[Editor: A poem by Henry Kendall, regarding the death of his baby daughter. Published in The Sydney Mail and New South Wales Advertiser, 27 September 1879. It was also published in Songs from the Mountains (1880).]
Take this rose and very gently place it on the tender, deep
Mosses where our little darling, Araluen, lies asleep.
Put the blossom close to baby — kneel with me, my love, and pray:
We must leave the bird we’re buried — say good-bye to her to-day.
In the shadow of our trouble, we must go to other lands;
And the flowers we have fostered will be left to other hands.
Other eyes will watch them growing — other feet will softly tread
Where two hearts are nearly breaking: where so many tears are shed.
Bitter it the world we live in: life and love are mixed with pain —
We will never see these daisies: never water them again.
Ah, the saddest thought in leaving baby in this bush alone
Is that we have not been able on her grave to place a stone!
We have been too poor to do it; but, my darling, never mind!
God is in the gracious heavens, and His sun and rain are kind.
They will dress the spot with beauty, they will make the grasses grow:
Many winds will lull our birdie — many songs will come and go.
Here the blue-eyed Spring will linger — here the shining month will stay
Like a friend by Araluen, when we two are far away;
But, beyond the wild wide waters, we will tread another shore:
We will never watch this blossom — never see it any more.
Girl, whose hand at God’s high altar in the dear dead year I pressed,
Lean your stricken hand upon me: this is still your lover’s breast!
She who sleeps was first and sweetest — none we have to take her place!
Empty is the little cradle, absent is the little face.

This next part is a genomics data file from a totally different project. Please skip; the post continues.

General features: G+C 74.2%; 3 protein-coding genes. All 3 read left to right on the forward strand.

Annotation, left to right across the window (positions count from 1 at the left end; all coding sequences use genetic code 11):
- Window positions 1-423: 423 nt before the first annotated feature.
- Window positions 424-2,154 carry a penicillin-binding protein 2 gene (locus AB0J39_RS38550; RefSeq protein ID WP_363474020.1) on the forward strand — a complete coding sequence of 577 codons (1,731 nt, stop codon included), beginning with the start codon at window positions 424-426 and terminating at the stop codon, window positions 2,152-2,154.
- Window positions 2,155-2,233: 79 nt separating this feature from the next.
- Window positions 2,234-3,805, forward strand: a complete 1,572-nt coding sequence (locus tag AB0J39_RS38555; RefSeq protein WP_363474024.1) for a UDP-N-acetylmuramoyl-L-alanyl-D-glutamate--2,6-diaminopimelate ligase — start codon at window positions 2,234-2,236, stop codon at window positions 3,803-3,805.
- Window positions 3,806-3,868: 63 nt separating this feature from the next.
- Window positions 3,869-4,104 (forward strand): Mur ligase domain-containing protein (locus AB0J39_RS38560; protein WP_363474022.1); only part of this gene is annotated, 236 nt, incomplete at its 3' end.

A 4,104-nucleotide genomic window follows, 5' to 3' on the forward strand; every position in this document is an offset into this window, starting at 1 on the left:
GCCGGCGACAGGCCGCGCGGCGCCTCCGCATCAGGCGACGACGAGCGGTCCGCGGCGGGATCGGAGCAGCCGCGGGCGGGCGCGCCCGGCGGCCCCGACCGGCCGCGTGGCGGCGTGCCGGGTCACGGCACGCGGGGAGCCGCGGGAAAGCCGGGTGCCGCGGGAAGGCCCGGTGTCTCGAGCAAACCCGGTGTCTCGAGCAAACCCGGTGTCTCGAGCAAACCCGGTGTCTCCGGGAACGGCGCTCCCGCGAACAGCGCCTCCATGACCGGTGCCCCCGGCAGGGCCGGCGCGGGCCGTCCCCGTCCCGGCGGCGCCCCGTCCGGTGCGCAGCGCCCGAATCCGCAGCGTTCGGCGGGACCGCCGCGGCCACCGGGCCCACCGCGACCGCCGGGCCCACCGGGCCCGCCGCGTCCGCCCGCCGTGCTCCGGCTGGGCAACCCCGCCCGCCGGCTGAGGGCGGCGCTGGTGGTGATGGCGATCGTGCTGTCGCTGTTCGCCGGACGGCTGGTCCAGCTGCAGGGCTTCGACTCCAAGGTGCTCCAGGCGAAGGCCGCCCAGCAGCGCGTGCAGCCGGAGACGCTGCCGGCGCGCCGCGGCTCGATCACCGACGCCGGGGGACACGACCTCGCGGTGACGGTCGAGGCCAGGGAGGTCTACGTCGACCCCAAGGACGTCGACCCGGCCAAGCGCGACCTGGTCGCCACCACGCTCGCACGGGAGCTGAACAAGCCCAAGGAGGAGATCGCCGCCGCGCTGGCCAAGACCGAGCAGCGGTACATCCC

Other children may be given; but this rose beyond recall —
But this garland of your girlhood will be dearest of them all.
None will ever, Araluen, nestle where you used to be,
In my heart of hearts, you darling, when the world was new to me.
We were young when you were with us. Life and Love were happy things
To your father and your mother ere the angels gave you wings.
You that sit and sob beside me — you upon whose golden head
Many rains of many sorrows have from day to day been shed —
Who, because your love was noble, faced with me the lot austere —
Ever pressing with its hardship on the man of letters here —
Let me feel that you are near me: lay your hand within mine own.
You are all I have to live for, now that we are left alone.
Three there were, but one has vanished. Sins of mine have made you weep;
But forgive your baby’s father now that baby is asleep.
Let us go, for night is falling — leave the darling with her flowers:
Other hands will come and tend them — other friends, in other hours.
The Sydney Mail and New South Wales Advertiser (Sydney, NSW), 27 September 1879, p. 494
Also published in:
The West Australian (Perth, WA), 18 November 1879, p. 2
Henry Kendall, Songs from the Mountains, Sydney: William Maddock, 1880, pp. 122-126
Henry Kendall, Rose Lorraine and Other Poems, Sydney: W. H. Honey, 1945, pp. 4-6
This poem was written by Henry Kendall regarding his daughter, Lizzie Araluen Kendall, who died on 2 February 1870, in Richmond, Victoria, aged thirteen months old (she was born 2 January 1869, in Glebe Point, NSW). Araluen’s death was a terrible tragedy for Henry and his wife, Charlotte.
Henry Kendall had previously written a different poem by the same name, “Araluen”, which was published in: Henry Kendall, Leaves from Australian Forests, Melbourne: George Robertson, 1869, pp. 24-27.
ere = before (from the Middle English “er”, itself from the Old English “aer”, meaning early or soon)
“Births”, The Sydney Morning Herald (Sydney, NSW), 5 January 1869, p. 1
“Deaths”, The Argus (Melbourne, Vic.), 5 February 1870, p. 4
“Araluen Kendall”, The Argus (Melbourne, Vic.), 22 November 1924, p. 8
“Henry Kendall”, Kendall (accessed 12 March 2015)
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